What stories experienced within the AFAMMER association have impacted your life? 

Over four decades, I’ve experienced countless wonderful and vibrant moments, and I’ve been fortunate to receive recognitions from major national and international organizations.

In 2018, I had the great honor of traveling to the United Nations and being named in the TOP 5 of the Committee of Distinction, which acknowledges the careers and efforts of women worldwide striving for true equal opportunities. I was the only European nominee, as this recognition is usually not given to women from developed countries.

In 2011, I received the National Award from the Observatory against Domestic and Gender Violence of the General Council of the Judiciary. This award was very meaningful to me because my sons, Antonio and Daniel, accompanied me. At that moment, I realized they understood the work I have done as the AFAMMER national chairwoman to achieve equal opportunities and fight gender violence.

I will also never forget the great solidarity network we rural women of AFAMMER created during the hardest moments of the pandemic. When we couldn’t go outside, we helped by making 500,000 masks, thanks to the collaboration of Genómica, which assisted us in obtaining funds that we distributed among AFAMMER women throughout Spain. We also stayed in constant contact with elderly women living alone during the pandemic, ensuring they had everything they needed so they wouldn’t have to go out and risk exposure to the virus. This solidarity network was recognized with the Solidarity Award from the European Economic and Social Committee in 2021.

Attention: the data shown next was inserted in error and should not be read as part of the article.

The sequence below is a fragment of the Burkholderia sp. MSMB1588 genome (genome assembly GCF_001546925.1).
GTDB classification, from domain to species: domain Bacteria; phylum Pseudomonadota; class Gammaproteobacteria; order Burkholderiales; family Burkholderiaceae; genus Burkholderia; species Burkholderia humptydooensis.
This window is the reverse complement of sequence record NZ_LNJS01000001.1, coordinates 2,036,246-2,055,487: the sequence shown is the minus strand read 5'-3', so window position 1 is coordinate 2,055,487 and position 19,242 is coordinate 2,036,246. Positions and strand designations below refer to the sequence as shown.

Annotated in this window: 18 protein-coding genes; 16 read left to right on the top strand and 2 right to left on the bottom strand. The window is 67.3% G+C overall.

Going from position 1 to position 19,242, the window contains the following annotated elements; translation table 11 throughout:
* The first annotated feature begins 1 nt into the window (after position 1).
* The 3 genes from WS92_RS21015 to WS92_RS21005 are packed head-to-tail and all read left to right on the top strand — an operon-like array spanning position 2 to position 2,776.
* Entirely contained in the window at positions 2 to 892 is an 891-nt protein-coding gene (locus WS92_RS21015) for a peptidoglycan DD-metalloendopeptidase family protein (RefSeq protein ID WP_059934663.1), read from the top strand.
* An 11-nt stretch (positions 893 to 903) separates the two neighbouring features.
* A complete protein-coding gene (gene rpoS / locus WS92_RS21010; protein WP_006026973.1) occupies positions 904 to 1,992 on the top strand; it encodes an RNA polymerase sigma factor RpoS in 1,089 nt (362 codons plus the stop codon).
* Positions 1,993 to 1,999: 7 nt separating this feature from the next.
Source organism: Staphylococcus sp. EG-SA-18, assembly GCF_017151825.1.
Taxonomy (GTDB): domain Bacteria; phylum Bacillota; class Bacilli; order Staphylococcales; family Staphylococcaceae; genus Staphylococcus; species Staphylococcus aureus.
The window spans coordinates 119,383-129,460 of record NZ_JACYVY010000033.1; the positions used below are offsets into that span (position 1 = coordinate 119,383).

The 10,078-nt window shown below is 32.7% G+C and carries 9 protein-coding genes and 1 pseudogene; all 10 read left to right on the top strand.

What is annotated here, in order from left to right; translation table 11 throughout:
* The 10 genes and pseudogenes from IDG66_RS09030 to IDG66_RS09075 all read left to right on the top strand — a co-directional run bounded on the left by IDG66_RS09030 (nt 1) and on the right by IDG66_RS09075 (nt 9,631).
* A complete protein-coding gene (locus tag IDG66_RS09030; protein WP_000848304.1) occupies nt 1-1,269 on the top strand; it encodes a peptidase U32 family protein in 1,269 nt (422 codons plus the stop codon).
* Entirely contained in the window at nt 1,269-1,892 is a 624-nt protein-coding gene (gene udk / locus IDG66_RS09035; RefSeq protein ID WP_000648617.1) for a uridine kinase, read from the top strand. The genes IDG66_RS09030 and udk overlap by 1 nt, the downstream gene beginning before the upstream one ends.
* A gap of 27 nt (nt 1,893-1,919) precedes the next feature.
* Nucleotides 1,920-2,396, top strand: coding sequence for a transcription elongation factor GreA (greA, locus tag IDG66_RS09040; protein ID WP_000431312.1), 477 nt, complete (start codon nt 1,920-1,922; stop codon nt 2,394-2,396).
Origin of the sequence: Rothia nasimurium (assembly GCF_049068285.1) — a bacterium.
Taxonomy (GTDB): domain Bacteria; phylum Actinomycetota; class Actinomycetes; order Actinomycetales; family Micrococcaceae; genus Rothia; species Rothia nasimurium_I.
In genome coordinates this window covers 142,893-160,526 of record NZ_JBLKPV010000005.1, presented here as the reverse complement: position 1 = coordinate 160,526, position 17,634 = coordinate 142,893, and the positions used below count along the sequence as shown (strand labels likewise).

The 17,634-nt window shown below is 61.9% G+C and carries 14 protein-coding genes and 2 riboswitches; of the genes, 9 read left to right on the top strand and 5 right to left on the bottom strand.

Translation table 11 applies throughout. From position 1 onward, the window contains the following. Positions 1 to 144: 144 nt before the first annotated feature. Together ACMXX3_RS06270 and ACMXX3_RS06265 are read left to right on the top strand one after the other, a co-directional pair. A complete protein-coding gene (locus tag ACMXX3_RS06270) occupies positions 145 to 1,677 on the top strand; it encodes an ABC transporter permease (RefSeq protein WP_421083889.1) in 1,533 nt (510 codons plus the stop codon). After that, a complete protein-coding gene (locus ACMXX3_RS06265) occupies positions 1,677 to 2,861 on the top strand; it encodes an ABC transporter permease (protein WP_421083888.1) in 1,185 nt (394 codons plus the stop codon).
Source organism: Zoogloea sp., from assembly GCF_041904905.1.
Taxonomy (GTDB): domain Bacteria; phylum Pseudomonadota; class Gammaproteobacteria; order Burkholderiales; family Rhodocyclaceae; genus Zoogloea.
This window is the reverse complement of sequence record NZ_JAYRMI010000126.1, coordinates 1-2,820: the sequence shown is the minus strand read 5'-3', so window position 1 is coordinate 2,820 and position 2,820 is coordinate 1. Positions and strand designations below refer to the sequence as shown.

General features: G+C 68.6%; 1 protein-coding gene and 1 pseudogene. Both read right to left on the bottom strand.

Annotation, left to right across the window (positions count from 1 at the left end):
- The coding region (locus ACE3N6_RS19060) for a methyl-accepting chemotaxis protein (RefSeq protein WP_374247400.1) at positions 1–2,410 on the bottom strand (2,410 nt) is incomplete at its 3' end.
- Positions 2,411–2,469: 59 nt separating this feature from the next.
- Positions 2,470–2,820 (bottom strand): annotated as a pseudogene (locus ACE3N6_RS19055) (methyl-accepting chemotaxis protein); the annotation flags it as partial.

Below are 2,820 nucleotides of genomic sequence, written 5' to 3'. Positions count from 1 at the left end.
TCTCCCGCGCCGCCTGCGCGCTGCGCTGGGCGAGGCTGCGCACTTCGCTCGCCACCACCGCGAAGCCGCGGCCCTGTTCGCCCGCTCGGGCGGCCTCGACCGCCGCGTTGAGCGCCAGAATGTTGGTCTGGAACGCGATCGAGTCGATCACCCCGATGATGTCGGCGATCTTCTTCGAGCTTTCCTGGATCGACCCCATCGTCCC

This year, during our participation in the 68th Commission on the Status of Women at the United Nations, we signed our adherence to the Inter-American Decade for the Rights of All Women, Adolescents, and Girls in Rural Areas of the Americas (2024-2034), promoted by REDLAC. This initiative aims to guarantee the rights of rural women in international agreements such as CEDAW and the Beijing Declaration.

What impact do you think the AFAMMER and Fundación MAPFRE agreement can have?

Realizing genuine equal opportunities benefits everyone, not just in rural Spain. So, it’s important for prestigious companies like Fundación MAPFRE to partner with organizations such as AFAMMER, leveraging their grassroots experience to reach areas where government efforts may fall short.

AFAMMER’s project “CuidaRural+: an opportunity for transformation” aims to bolster employment training, strengthen community ties, and notably enhance quality of life in Spain’s rural regions.

Through this project, we provide rural residents with training opportunities, fostering job creation, and delivering high-quality care to underserved rural populations. This ensures more effective, compassionate, and tailored support to meet specific community needs.

Our goal is to improve healthcare and socio-healthcare training in Spain’s rural municipalities, particularly those with fewer than 30,000 residents.

To achieve this, we’re empowering non-professional caregivers in these areas, addressing the rising demand for care among vulnerable rural groups and promoting local community integration.

We’re also enhancing informal care for elderly, dependent, and disabled individuals within these communities, promoting health and well-being through disease prevention and encouraging healthy lifestyles in rural settings.

Our training program features 11 courses in the provinces of Almería, Granada, Badajoz, Murcia, Valencia, and Ciudad Real. The on-site courses include home healthcare and care for dependent individuals in social settings.

And we’re collaborating closely with municipalities, social services, community organizations, and key stakeholders to create employment opportunities for trained individuals within rural communities. This collaborative effort aims to enhance informal healthcare and socio-healthcare standards across the board.